What is wrong with Dick Cheney? Since the earliest days of his vice presidency, people have been asking this question. At first, it was mostly out of partisan pique; but, increasingly, it's in troubled tones, as one of the most powerful men on the planet grows ever more rigid, belligerent, and just plain odd in both his public utterances ("Go fuck yourself," Senator Leahy) and private actions (shoot a man in the face and not bother to call your boss 'til the next day: What's up with that?).

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Athwart History

Although he remains the most eminent conservative in the United States, his face and voice recognized by millions, William F. Buckley, Jr. has all but retired from public life. At the apex of his influence, when Richard Nixon and, later, Ronald Reagan occupied the White House, Buckley received flattering notes on presidential letterhead and importuning phone calls from Cabinet members worried about their standing in the conservative movement.

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The Agitator

In 1985, Barack Obama traveled halfway across the country to take a job that he didn't fully understand. But, while he knew little about this new vocation--community organizer--it still had a romantic ring, at least to his 24- year-old ears. With his old classmates from Columbia, he had talked frequently about political change.Now, he was moving to Chicago to put that talk into action. His1995 memoir, Dreams from My Father, recounts his idealistic effusions: "Change won't come from the top, I would say. Change will come from a mobilized grass roots. That's what I'll do.

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Buried In Secret

There are many horrific things one can observe about Zimbabwe right now. If you have not seen it already, please take a look at the tortured (literally) face of Morgan Tsvangirai, the leader of the opposition Movement for Democratic Change, beamed across the world last week and symbolic of those courageously standing up to one of the world's most vicious men. Yesterday, I was disheartened to see the violence meted out against MDC spokesman and Member of Parliament Nelson Chamisa, whom I interviewed last year, as he prepared to fly to a European Union meeting in Brussels.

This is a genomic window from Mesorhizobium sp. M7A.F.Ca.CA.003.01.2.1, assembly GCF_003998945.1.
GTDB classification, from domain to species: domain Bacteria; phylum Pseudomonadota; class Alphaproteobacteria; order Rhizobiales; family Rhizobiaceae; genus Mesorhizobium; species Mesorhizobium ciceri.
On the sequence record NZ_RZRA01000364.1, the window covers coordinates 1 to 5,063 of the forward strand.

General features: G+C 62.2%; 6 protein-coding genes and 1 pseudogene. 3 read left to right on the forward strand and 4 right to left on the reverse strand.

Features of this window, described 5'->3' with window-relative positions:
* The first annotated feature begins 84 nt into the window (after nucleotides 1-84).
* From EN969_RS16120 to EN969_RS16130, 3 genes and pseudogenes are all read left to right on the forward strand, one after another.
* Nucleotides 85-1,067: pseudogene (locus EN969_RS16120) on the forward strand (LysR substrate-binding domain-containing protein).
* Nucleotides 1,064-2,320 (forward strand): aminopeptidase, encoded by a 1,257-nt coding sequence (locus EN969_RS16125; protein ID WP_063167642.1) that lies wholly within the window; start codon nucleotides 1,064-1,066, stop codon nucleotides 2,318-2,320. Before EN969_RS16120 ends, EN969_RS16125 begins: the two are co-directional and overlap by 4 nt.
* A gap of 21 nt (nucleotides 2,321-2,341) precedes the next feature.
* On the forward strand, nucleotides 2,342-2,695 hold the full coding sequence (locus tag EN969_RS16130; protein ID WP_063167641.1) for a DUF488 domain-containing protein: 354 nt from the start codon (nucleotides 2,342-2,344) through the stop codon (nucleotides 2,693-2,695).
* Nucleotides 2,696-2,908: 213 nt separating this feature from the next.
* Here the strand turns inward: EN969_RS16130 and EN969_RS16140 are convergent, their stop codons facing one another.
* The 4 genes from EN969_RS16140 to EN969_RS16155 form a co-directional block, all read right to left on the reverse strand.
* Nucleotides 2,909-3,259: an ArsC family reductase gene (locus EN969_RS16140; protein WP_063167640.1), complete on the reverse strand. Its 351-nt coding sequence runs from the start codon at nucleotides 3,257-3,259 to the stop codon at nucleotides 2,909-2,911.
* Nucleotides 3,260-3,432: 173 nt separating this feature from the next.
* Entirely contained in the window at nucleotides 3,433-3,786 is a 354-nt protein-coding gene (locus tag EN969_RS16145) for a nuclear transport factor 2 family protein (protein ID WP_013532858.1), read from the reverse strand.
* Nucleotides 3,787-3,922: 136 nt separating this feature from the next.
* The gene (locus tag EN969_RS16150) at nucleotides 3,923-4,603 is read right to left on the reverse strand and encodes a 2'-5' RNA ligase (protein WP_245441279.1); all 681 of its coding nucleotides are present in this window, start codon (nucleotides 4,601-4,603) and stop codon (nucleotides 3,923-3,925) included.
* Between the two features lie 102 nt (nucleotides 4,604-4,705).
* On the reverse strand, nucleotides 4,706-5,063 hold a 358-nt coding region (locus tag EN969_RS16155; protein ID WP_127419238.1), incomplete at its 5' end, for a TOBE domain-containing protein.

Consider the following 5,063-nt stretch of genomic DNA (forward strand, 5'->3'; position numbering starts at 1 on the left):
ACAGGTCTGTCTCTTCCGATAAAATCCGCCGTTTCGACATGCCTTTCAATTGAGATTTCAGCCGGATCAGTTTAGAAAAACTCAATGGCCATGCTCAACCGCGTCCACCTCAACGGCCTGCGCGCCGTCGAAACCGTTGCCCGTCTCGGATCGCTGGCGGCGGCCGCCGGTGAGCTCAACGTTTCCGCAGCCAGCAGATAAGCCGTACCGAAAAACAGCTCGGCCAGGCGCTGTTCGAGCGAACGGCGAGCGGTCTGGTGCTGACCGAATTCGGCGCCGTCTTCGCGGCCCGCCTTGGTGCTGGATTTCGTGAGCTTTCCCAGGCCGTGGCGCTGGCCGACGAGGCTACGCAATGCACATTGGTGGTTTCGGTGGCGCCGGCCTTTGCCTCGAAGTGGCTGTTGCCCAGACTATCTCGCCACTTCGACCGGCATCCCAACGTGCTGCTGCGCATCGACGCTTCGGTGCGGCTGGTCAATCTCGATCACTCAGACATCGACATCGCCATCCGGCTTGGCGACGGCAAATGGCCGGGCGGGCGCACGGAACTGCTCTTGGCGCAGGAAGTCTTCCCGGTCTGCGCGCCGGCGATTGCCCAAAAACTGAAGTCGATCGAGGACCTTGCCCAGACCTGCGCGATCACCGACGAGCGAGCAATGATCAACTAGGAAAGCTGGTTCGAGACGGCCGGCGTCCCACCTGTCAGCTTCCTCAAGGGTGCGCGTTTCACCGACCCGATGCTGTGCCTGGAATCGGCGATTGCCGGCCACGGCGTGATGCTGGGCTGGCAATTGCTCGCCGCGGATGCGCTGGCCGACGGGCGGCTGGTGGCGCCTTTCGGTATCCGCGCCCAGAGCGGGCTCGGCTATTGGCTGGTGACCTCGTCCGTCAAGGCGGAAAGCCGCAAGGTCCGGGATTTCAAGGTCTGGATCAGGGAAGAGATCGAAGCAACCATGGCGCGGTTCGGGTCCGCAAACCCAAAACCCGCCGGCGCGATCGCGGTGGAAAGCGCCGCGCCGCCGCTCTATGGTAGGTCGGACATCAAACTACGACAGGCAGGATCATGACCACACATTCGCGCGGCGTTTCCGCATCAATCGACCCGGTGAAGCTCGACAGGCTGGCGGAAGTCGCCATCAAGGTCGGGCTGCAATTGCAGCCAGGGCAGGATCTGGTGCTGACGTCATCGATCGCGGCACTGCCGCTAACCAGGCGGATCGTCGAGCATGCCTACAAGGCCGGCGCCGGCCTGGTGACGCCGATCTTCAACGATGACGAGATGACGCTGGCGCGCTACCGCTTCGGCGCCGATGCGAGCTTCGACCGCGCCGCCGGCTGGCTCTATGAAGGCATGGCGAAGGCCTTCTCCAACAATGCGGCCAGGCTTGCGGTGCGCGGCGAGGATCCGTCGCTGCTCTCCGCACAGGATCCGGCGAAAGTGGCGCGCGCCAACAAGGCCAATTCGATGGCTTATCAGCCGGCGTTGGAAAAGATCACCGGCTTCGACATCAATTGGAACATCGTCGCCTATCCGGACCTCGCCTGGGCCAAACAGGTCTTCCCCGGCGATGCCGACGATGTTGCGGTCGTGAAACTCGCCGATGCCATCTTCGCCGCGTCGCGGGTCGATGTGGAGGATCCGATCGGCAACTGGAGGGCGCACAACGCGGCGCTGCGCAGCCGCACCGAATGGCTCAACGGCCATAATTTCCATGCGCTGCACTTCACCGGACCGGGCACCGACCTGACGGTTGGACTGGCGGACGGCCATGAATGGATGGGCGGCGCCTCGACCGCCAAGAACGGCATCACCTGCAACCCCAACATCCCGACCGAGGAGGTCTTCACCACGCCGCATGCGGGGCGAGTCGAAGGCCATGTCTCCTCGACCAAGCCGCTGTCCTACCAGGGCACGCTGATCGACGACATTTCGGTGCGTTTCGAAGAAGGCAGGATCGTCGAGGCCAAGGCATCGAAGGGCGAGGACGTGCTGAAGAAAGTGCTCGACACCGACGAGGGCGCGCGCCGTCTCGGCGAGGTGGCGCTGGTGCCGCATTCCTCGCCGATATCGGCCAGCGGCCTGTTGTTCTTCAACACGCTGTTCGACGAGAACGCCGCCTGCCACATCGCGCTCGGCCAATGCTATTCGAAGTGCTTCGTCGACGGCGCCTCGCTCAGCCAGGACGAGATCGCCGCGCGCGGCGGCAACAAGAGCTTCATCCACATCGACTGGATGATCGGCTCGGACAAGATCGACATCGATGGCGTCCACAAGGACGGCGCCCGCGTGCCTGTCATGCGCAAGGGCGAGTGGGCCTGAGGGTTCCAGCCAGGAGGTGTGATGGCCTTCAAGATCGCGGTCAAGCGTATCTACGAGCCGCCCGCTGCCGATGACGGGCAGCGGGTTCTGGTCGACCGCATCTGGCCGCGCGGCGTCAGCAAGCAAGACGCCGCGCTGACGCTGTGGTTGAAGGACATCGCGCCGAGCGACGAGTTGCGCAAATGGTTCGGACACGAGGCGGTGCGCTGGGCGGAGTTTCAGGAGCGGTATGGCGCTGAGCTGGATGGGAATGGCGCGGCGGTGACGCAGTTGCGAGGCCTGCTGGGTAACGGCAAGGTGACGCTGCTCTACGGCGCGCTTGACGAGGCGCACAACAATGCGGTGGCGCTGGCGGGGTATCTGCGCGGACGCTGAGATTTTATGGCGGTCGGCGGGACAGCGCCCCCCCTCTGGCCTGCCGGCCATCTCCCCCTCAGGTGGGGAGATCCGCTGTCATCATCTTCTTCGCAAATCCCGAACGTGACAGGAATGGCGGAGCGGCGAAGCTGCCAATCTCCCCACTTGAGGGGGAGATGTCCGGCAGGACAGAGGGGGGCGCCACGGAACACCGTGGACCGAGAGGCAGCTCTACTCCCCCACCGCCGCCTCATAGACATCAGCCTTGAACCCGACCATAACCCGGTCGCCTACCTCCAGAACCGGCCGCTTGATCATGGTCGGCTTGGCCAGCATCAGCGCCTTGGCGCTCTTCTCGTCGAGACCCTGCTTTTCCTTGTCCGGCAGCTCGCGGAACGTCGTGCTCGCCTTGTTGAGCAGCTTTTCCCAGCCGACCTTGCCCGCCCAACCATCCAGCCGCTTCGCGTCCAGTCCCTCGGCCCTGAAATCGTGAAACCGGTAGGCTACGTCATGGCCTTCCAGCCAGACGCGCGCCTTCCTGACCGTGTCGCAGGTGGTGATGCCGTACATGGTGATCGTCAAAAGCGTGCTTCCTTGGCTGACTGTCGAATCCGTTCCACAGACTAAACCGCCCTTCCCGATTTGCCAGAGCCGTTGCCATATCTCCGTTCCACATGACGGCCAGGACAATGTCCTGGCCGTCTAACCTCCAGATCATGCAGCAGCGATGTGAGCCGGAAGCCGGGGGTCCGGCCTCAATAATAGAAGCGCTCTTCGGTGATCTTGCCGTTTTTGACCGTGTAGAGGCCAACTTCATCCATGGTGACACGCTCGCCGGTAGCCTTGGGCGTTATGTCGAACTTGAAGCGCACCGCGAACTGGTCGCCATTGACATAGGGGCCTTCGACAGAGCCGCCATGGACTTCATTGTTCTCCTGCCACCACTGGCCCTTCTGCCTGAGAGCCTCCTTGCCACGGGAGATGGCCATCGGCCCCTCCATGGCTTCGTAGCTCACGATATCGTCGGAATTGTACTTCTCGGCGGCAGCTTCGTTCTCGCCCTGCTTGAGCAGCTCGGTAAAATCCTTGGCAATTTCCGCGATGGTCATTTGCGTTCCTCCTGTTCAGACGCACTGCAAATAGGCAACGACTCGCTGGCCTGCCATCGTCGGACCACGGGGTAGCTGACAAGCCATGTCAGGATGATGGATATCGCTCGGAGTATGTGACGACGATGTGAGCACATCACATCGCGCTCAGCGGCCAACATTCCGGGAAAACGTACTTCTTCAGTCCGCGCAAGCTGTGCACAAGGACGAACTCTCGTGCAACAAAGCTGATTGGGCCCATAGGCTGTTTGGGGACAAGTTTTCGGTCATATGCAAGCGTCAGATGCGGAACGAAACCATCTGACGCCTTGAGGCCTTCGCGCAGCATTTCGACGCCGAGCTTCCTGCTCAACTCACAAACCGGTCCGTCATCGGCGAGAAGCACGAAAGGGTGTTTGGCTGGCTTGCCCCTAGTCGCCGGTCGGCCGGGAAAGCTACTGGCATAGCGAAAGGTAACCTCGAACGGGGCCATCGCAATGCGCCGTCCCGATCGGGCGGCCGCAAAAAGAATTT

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Greener Pastors

Bradford Plumer: Inside the evangelical war over climate change.

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The House Dems

Well, the Democratic majority is not quite a majority after all. The party's left flank thought that every Democrat in the House would troop into line on its constitutionally bizarre attempt to limit in advance any military action the administration might want to take against Iran. Imagine, the president and the secretary of state decide that Iran has done something that endangers the country's security or the security of our important allies (which include Israel and Saudi Arabia.) They may just want to fire a warning shot so that Iran knows that we are serious, very serious.

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Details, Details

Here's Alberto Gonzales fending off calls for his resignation on CBS's "The Early Show" this morning: I didn't become attorney general by quitting. I hate to quibble with Gonzales at a time like this, but didn't he have to quit his job as White House counsel in order to become the A.G.? --Jason Zengerle

In a (pretty feeble) defense of Alberto Gonzales, David Frum notes a fringe benefit for Democrats in the current US Attorney scandal: Even if he stays, Gonzales is probably toast as a Supreme Court nominee. Whereas until now he would've been a tough pick for many Democrats to oppose. --Michael Crowley

Britney And Bush

I admit that when I first started reading Josh Marshall's coverage of the fired U.S. attorneys story back in January, I thought he and his TalkingPointsMemo gang were possibly making a mountain out of a molehill. Oops. So there's no way I'm going to make the same mistake about Idolator's conspiracy theory that Britney Spears is doing black ops for the White House. When it comes to this administration, I think it's smart to assume the worst. --Jason Zengerle

Sam Tanenhaus describes how William F. Buckley turned against his own movement (and also discovers that Buckley turned David Brooks down for the editorship of the National Review because he wasn't "a believing Christian"); Tanenhaus also recommends essential books about American conservatism and chats with Isaac Chotiner about the future of the movement (we've got the audio); Cass R. Sunstein thinks the D.C.

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